May 18, 2022––The 2022 University of Houston Law Center Commencement ceremony was held at the Fertitta Center on Sunday, May 15. Graduates and their families were also able to participate virtually via live stream and through a commemorative 2022 Video Wall.
U.S. Congresswoman Sheila Jackson Lee, U.S. Representative for Texas’ 18th Congressional District, was in attendance. She delivered a Certificate of Congressional Recognition which read in part, “I take great pride in recognizing University of Houston on the occasion of their Spring 2022 Commencement Ceremony. University of Houston’s unwavering contribution to our scholars, and community, reflects the strong pride that is the Spirit of Houston and the Great State of Texas.”
Also present were several judges, some of whom have served or currently serve as adjunct professors at the Law Center, including U.S. Magistrate Judge for the Southern District of Texas-Galveston Division Judge Andrew Edison, 281st Civil Court Judge Christine Weems, and former Professor and 387th District Court Judge Janet Heppard.
University of Houston Vice Chancellor and Vice President for Governmental Relations Jason Smith and UH Law Alumni Association President Alex Roberts ’06 were part of the platform guests.
As 2022 marks the Law Center’s 75th Anniversary, Dean Leonard M. Baynes spoke about the changes that the law school has made along the way, especially as to its student body.
“We have come a long way from our humble beginnings in converted World War II barracks with a graduating class of 28 white men,” UH Law Center Dean Leonard M. Baynes said in his opening remarks. “You were one of our most diverse classes with 54% women and 36% of students from underrepresented backgrounds.”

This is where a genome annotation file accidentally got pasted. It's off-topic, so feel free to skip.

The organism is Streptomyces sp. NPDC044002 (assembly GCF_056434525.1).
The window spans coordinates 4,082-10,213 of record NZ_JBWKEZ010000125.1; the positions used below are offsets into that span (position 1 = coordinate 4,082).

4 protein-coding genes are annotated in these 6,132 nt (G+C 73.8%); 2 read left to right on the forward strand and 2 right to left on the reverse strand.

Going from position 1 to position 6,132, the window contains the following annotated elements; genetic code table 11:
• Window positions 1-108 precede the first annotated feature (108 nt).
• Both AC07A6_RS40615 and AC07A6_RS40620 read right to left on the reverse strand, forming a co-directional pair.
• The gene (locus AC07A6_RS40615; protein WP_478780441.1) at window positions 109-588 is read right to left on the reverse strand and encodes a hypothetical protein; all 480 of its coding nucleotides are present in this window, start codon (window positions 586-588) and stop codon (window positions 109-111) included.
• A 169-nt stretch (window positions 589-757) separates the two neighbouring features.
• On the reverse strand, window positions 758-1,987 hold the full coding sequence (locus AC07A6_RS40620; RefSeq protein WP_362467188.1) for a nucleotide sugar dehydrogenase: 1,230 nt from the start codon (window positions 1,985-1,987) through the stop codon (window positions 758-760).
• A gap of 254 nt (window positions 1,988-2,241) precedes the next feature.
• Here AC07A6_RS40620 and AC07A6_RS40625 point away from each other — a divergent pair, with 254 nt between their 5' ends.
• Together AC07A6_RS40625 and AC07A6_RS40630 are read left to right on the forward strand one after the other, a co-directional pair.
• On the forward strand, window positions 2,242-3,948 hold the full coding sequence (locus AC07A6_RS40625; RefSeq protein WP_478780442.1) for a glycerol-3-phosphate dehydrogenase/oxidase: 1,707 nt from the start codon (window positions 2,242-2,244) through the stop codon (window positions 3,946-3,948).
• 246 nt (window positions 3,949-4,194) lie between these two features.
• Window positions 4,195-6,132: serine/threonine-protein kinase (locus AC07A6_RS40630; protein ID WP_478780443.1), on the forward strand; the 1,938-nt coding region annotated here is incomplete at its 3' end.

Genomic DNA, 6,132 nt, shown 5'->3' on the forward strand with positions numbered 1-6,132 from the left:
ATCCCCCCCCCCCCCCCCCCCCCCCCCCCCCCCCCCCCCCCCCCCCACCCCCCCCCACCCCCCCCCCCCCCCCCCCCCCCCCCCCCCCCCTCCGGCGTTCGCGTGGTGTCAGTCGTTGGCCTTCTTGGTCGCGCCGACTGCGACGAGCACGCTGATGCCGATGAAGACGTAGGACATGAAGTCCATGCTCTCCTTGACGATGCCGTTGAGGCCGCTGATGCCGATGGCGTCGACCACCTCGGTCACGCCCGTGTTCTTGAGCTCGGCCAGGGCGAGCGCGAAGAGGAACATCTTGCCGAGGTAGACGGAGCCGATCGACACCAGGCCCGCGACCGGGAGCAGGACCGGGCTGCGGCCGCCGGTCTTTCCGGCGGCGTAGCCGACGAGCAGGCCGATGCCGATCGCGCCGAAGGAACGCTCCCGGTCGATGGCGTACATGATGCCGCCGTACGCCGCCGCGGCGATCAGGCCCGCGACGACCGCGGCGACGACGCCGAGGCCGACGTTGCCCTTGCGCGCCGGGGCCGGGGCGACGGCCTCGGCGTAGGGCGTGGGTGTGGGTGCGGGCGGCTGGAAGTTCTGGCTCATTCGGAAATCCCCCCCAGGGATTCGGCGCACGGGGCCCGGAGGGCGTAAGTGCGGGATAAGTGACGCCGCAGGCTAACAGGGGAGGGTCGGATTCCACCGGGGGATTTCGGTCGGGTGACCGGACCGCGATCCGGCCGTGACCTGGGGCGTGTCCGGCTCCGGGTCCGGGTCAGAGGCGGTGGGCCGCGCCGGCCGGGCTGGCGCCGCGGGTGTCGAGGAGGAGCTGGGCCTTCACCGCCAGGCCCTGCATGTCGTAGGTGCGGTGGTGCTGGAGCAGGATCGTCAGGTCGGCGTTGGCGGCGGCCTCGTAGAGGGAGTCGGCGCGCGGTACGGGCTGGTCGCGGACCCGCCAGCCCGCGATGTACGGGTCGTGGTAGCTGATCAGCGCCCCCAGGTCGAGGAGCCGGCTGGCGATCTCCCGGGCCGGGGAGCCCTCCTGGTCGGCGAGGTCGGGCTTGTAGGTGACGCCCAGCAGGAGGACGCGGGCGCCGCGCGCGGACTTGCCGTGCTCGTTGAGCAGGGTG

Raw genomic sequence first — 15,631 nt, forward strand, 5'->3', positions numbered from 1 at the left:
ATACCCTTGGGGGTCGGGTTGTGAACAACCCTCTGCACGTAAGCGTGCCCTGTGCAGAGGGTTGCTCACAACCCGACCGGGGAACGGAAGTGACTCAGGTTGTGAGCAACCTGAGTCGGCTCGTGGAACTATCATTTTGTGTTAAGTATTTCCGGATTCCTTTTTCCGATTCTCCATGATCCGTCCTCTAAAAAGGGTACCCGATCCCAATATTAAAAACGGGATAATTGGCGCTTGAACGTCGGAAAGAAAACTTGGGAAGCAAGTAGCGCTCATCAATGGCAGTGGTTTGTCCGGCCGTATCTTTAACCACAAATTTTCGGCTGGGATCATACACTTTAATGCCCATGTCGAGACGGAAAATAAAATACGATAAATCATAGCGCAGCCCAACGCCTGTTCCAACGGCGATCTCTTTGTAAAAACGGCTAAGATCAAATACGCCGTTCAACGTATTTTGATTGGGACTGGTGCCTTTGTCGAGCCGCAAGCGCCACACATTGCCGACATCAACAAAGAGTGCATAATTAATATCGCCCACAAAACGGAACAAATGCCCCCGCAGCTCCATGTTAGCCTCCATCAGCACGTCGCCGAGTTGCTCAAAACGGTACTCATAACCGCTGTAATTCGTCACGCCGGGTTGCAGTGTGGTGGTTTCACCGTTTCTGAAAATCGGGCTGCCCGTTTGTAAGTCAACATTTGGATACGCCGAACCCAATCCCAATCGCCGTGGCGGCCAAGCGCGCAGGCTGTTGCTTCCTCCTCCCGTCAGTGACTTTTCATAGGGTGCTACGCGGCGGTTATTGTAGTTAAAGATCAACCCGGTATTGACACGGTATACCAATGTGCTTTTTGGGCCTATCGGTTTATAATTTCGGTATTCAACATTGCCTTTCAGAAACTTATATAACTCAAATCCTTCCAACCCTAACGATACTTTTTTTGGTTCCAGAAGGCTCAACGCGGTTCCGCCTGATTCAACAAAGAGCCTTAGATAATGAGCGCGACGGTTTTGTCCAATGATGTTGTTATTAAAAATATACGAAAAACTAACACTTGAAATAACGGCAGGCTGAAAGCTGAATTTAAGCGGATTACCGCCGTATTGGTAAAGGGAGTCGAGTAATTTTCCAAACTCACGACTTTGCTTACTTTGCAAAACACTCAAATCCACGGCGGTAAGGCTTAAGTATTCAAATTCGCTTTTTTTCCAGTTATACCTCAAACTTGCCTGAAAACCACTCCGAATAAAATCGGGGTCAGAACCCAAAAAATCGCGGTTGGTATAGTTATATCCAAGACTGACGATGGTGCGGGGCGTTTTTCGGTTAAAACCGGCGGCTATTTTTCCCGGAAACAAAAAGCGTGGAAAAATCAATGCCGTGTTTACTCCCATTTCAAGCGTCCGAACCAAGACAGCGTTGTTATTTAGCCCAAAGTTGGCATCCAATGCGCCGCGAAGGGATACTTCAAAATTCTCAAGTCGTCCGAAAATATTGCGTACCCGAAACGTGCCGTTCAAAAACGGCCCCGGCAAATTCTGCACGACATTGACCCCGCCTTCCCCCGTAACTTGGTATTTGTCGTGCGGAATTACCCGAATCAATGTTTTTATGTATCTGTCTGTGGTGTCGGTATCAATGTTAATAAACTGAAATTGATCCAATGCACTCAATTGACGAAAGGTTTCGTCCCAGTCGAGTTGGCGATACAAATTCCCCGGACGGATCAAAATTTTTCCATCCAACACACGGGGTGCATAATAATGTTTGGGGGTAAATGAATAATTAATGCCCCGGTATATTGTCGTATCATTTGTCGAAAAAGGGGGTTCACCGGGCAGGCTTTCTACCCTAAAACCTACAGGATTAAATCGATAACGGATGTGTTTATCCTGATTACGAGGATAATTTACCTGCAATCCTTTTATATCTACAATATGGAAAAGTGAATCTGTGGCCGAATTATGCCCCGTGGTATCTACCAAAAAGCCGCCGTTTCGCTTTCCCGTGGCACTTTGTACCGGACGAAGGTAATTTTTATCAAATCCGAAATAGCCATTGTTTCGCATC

The UH Law Center Class of 2022 speaks at least 23 languages other than English, and many are former teachers, professors, entrepreneurs, and business owners. Several UH Law Center graduates have been an active part of the community, from political activism to social justice volunteer work.
“You brought these and many more diverse backgrounds and experiences to law school and this no doubt enhanced your overall law school experience,” said Baynes.
Baynes also spoke about the Law Center’s prominence.
“Today, we are one of the leading law schools in the nation with more than 15 centers, institutes, and programs which fuel our educational mission. And, we are consistently recognized for our diversity by PreLaw Magazine and Insight into Diversity Magazine,” Baynes said. “Our graduates are highly sought after by the top law firms and other legal employers. Our law alums have left an indelible mark in the court rooms, corporate board rooms, and in academia. You will soon join their ranks and make your mark in our shared history.”
Dianne Ralston, Chief Legal Officer and Corporate Secretary of Schlumberger Limited and 1994 Law Center graduate, gave the 2022 commencement address.
While at the UH Law Center, Ralston served on Law Review and was a member of the Order of the Coif. She has also served as an adjunct law professor at the Law Center, where she taught international corporate compliance law. Ralston also serves on the Law Center’s Women in the Law Steering Committee and is on the University of Houston’s Energy Advisory Board.
“You should be immensely proud of reaching today’s milestone against so many unique challenges. Your agility and resilience are truly inspiring,” Ralston said. “Take pride in what you have accomplished so far and let it fuel you for the next leg of what I know will an incredible journey.”